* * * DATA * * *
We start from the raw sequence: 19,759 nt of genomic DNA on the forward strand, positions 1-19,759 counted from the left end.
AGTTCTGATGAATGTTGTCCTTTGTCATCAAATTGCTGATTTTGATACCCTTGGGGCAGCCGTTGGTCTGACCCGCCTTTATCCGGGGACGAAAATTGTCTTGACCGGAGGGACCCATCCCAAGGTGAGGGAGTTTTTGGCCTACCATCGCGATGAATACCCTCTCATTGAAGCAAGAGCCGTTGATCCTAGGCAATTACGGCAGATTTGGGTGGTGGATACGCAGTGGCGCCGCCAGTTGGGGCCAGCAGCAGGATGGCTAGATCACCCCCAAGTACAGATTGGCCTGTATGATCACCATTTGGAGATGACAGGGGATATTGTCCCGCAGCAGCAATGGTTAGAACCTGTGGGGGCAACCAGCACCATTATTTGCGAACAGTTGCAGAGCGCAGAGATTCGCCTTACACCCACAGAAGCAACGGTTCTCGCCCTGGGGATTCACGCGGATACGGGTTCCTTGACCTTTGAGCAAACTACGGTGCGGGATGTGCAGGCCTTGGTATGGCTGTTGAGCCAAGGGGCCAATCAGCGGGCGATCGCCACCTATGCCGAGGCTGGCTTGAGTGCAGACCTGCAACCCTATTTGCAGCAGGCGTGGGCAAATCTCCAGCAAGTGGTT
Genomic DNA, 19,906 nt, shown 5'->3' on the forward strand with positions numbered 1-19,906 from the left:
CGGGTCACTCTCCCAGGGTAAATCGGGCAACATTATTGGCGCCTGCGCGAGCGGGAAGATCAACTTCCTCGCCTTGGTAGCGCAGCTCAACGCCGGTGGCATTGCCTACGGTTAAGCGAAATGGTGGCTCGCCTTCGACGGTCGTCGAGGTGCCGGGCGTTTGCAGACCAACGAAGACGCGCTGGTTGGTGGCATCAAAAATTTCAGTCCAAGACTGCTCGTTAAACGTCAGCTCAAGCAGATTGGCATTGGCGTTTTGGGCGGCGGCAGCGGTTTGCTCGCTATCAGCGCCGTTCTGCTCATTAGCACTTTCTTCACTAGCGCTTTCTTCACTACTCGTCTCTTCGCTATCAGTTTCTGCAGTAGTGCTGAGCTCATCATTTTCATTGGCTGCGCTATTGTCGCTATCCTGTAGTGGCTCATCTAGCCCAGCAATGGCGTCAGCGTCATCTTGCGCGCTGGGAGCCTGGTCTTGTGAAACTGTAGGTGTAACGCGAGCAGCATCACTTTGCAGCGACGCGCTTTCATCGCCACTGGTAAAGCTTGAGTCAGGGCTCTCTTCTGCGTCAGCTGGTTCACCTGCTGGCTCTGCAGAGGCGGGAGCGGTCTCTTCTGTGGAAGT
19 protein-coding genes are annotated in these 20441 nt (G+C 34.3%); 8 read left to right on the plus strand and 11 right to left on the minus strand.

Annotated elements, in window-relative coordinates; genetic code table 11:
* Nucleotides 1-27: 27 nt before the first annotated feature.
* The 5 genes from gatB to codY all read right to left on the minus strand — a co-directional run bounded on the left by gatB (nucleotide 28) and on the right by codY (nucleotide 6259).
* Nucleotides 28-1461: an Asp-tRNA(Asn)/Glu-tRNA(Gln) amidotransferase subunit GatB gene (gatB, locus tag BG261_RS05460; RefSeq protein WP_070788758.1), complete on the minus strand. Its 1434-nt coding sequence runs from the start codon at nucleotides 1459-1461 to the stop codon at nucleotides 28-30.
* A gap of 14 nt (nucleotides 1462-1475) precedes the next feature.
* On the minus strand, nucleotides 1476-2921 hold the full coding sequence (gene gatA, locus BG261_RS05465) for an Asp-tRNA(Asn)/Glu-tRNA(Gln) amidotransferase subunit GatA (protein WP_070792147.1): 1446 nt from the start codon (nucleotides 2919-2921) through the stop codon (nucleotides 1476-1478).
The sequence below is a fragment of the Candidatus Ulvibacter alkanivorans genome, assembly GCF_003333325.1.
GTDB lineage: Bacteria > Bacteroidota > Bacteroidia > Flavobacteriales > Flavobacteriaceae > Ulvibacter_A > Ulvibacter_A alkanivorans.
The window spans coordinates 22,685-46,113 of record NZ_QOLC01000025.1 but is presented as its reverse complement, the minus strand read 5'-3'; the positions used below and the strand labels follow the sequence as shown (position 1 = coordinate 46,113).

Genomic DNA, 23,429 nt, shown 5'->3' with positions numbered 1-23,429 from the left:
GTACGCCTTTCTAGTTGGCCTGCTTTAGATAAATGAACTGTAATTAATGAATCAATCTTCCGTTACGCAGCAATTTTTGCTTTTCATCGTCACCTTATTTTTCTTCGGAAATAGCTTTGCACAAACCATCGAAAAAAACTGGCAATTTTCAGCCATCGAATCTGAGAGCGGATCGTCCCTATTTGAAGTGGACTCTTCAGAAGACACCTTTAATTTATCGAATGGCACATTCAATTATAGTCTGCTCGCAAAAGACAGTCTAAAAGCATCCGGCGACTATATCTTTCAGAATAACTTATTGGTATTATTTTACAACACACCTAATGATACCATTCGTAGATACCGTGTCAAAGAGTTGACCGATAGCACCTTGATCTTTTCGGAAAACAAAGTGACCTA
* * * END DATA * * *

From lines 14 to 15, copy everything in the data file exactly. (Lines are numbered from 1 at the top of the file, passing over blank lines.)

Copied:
The window spans coordinates 22,685-46,113 of record NZ_QOLC01000025.1 but is presented as its reverse complement, the minus strand read 5'-3'; the positions used below and the strand labels follow the sequence as shown (position 1 = coordinate 46,113).

Genomic DNA, 23,429 nt, shown 5'->3' with positions numbered 1-23,429 from the left: